Pancakes are such a crowd pleaser, you can top them with anything you like and they are cheap and quick to make. The pancakes are made using pantry staples such as flour, eggs, and milk.
These pancakes are cooked very thin and used to create layers that are filled with a cottage cheese type mixture.
This mixture contains nuts, raisins, cottage cheese, a marmalade of your choice, and sugar. Simply spread this mixture over the pancakes and layer as instructed.
Finally, the dessert is baked with an extra layer of marmalade. A perfect blend of sweet and crunchy, this dessert looks and tastes impressive.
To make a quick Polish tart, you can use this recipe which helps you eliminate wasting time making a complicated dough. Perfect for spring and summer, this dessert is made from delicious fruits in a crumbly pastry.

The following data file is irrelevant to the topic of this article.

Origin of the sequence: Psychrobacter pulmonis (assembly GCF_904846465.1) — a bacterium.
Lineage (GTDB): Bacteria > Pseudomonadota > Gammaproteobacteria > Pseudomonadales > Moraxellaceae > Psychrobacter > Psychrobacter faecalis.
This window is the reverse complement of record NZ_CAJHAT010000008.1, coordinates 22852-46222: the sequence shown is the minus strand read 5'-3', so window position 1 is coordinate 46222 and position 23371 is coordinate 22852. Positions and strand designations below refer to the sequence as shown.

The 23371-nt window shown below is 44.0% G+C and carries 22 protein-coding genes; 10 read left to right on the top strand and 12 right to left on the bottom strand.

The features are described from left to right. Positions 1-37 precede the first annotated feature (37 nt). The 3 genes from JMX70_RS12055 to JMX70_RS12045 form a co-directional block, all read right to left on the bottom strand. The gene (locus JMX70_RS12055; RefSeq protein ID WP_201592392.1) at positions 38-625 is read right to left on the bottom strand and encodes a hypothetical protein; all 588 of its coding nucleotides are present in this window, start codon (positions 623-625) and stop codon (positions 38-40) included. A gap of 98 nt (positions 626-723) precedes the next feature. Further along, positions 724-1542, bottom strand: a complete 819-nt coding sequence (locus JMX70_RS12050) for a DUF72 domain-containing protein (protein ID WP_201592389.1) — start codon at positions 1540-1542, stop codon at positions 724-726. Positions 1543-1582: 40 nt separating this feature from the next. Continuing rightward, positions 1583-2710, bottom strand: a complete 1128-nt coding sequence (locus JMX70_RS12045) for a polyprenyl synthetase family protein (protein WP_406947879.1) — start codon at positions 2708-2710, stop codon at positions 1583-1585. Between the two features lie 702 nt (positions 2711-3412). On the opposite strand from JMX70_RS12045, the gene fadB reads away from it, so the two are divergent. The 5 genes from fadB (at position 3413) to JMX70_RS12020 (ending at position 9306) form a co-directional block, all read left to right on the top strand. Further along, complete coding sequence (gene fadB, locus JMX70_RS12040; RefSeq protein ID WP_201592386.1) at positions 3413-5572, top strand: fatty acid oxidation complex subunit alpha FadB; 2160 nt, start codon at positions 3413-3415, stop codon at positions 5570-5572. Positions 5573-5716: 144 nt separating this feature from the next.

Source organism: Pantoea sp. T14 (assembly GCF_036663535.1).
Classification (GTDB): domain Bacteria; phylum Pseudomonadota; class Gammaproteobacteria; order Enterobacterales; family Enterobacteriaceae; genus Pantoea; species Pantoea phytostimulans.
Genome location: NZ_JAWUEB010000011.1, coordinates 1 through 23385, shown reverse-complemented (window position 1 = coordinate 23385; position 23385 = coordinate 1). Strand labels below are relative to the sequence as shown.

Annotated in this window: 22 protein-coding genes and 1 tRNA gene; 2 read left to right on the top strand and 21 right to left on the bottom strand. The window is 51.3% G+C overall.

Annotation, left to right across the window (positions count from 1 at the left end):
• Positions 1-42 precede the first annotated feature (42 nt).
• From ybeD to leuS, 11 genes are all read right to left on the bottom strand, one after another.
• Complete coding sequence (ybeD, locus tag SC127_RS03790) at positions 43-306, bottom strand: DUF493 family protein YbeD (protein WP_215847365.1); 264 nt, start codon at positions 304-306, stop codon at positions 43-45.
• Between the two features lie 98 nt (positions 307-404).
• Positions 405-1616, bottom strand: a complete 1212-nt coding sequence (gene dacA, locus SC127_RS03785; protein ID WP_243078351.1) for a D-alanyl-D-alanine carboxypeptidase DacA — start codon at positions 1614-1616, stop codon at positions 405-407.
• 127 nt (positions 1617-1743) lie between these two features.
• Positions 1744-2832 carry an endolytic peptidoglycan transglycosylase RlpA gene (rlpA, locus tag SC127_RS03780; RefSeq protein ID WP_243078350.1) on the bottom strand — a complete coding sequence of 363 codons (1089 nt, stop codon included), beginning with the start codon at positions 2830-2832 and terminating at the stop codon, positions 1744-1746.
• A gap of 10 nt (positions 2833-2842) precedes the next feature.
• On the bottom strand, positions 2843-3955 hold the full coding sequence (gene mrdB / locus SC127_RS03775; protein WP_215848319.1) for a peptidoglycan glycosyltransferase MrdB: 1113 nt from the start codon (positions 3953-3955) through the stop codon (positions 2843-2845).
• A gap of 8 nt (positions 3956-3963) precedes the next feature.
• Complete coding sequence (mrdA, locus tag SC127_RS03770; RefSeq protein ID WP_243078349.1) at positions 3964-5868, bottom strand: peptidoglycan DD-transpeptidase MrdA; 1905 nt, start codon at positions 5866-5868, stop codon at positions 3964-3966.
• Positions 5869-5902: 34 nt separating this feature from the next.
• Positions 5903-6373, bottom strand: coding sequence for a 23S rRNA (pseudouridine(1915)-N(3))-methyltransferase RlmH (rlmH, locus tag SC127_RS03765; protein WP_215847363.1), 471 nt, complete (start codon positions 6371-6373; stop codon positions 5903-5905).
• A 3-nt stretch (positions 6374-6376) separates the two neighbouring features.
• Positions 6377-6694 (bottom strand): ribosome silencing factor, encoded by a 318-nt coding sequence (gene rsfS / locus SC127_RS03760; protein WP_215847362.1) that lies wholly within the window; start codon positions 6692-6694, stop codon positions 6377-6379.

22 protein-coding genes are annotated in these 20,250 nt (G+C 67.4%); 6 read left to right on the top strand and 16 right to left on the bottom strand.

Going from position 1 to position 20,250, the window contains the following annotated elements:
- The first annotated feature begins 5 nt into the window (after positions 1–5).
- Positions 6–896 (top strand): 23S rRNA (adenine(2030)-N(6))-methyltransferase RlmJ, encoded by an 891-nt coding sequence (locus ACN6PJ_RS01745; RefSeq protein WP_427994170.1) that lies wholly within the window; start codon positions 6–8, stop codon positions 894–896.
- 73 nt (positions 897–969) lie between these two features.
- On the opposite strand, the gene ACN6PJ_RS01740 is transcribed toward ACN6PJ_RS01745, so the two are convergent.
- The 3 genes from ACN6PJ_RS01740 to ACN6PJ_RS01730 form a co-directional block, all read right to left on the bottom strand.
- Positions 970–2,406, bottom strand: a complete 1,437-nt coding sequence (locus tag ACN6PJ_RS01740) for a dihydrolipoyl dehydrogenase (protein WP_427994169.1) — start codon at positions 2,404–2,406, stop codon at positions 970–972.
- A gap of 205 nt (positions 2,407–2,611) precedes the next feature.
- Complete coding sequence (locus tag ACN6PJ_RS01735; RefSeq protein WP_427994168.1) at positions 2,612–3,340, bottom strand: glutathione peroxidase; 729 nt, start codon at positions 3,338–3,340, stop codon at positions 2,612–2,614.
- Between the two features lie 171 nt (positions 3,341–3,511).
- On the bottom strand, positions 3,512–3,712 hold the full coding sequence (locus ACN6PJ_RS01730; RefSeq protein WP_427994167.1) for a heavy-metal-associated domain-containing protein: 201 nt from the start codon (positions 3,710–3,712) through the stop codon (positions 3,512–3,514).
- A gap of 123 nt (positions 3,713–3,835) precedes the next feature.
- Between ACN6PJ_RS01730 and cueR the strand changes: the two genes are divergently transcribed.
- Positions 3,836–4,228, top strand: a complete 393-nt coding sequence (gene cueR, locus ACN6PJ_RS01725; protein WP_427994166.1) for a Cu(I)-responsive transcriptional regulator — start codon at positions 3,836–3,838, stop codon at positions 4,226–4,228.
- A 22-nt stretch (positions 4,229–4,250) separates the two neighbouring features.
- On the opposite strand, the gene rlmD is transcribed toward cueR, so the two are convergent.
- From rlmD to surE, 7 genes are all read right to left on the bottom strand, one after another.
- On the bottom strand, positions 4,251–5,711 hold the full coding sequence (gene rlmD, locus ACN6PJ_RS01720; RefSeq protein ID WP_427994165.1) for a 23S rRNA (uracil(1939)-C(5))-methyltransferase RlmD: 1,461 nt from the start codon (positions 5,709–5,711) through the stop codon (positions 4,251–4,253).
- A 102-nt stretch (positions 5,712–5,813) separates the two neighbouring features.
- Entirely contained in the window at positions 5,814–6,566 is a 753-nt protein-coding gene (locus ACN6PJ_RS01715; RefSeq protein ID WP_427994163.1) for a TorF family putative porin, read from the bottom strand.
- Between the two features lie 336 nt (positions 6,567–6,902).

Strawberries and raspberries are used for a true taste of summer, they are added to cinnamon, lemon zest, and sugar to create a sweet and tangy coating.
The dough is very easy to make using a mixer and only needs around 30 seconds of mixing until it’s done. A bottom crust is layered with the fruit mixture with leftover dough sprinkled on top.
Polish cuisine features a wide range of delicious desserts, with some made from fruit and others chocolate there is something for everyone.
The majority of the recipes featured here are super easy to make, with a few expectations that you might just find enjoyable to read about.
We hope you found learning about Polish desserts interesting and have found some fresh new inspiration to try in the kitchen.
Frequently Asked Questions
What Is The Most Popular Dessert In Poland?
The most popular dessert in Poland is considered to be ‘Sernik’ or a Polish cheesecake.
Made from twaróg, fresh curd cheese, and pantry staples, sernik is enjoyed on all occasions and comes in many different varieties.
What Are Polish Pastries Called?
There are many types of Polish pastries, the most common is called a Paczki which is similar to an English donut. Filled with sweet creams and jams they taste great.
These donuts are the largest of their type found in Europe and do not have a hole in the middle like typical American ring donuts.